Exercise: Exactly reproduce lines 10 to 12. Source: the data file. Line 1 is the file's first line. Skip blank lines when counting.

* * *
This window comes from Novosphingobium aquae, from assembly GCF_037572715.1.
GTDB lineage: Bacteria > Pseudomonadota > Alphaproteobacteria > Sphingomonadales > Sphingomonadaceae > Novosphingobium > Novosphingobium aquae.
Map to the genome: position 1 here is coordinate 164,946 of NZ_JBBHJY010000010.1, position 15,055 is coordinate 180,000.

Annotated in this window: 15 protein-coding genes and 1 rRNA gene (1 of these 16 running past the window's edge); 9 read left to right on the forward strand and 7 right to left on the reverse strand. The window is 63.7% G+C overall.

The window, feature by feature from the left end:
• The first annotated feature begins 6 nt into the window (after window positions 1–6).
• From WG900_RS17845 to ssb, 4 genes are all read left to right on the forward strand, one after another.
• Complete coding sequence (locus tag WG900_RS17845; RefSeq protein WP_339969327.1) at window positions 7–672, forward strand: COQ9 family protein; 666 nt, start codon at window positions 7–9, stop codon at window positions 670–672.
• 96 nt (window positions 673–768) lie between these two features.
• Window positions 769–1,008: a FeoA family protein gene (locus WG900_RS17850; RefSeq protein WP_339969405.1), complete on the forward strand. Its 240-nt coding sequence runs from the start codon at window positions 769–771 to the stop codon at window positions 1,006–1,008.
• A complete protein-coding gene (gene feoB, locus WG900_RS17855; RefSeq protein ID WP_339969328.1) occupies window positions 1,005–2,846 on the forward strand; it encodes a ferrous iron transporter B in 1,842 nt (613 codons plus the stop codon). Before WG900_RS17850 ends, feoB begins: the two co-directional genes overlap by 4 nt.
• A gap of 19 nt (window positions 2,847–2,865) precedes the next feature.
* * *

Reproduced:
• Window positions 769–1,008: a FeoA family protein gene (locus WG900_RS17850; RefSeq protein WP_339969405.1), complete on the forward strand. Its 240-nt coding sequence runs from the start codon at window positions 769–771 to the stop codon at window positions 1,006–1,008.
• A complete protein-coding gene (gene feoB, locus WG900_RS17855; RefSeq protein ID WP_339969328.1) occupies window positions 1,005–2,846 on the forward strand; it encodes a ferrous iron transporter B in 1,842 nt (613 codons plus the stop codon). Before WG900_RS17850 ends, feoB begins: the two co-directional genes overlap by 4 nt.
• A gap of 19 nt (window positions 2,847–2,865) precedes the next feature.